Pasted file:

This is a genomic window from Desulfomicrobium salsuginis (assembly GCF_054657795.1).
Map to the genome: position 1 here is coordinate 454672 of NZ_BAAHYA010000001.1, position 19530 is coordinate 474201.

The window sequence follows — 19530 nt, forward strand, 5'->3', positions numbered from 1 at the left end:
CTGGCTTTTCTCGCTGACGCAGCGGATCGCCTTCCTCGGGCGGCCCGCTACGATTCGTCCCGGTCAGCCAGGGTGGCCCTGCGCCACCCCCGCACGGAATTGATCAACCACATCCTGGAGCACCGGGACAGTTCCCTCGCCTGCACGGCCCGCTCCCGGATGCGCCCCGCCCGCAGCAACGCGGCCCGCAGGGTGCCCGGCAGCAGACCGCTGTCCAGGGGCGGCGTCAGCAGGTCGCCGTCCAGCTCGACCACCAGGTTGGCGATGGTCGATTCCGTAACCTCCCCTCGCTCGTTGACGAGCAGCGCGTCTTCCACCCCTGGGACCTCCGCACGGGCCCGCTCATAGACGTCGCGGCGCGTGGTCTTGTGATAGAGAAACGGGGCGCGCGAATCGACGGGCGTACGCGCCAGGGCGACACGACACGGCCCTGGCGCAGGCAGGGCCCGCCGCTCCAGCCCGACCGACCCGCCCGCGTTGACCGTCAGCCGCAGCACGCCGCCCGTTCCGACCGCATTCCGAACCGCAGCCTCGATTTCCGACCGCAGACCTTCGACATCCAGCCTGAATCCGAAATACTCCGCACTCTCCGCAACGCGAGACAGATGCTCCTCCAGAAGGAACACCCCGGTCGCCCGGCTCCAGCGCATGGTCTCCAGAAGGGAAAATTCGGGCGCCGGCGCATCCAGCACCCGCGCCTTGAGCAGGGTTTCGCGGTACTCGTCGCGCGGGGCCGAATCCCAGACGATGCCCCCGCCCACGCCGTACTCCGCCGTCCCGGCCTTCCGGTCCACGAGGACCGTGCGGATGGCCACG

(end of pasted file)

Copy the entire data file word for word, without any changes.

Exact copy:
This is a genomic window from Desulfomicrobium salsuginis (assembly GCF_054657795.1).
Map to the genome: position 1 here is coordinate 454672 of NZ_BAAHYA010000001.1, position 19530 is coordinate 474201.

The window sequence follows — 19530 nt, forward strand, 5'->3', positions numbered from 1 at the left end:
CTGGCTTTTCTCGCTGACGCAGCGGATCGCCTTCCTCGGGCGGCCCGCTACGATTCGTCCCGGTCAGCCAGGGTGGCCCTGCGCCACCCCCGCACGGAATTGATCAACCACATCCTGGAGCACCGGGACAGTTCCCTCGCCTGCACGGCCCGCTCCCGGATGCGCCCCGCCCGCAGCAACGCGGCCCGCAGGGTGCCCGGCAGCAGACCGCTGTCCAGGGGCGGCGTCAGCAGGTCGCCGTCCAGCTCGACCACCAGGTTGGCGATGGTCGATTCCGTAACCTCCCCTCGCTCGTTGACGAGCAGCGCGTCTTCCACCCCTGGGACCTCCGCACGGGCCCGCTCATAGACGTCGCGGCGCGTGGTCTTGTGATAGAGAAACGGGGCGCGCGAATCGACGGGCGTACGCGCCAGGGCGACACGACACGGCCCTGGCGCAGGCAGGGCCCGCCGCTCCAGCCCGACCGACCCGCCCGCGTTGACCGTCAGCCGCAGCACGCCGCCCGTTCCGACCGCATTCCGAACCGCAGCCTCGATTTCCGACCGCAGACCTTCGACATCCAGCCTGAATCCGAAATACTCCGCACTCTCCGCAACGCGAGACAGATGCTCCTCCAGAAGGAACACCCCGGTCGCCCGGCTCCAGCGCATGGTCTCCAGAAGGGAAAATTCGGGCGCCGGCGCATCCAGCACCCGCGCCTTGAGCAGGGTTTCGCGGTACTCGTCGCGCGGGGCCGAATCCCAGACGATGCCCCCGCCCACGCCGTACTCCGCCGTCCCGGCCTTCCGGTCCACGAGGACCGTGCGGATGGCCACG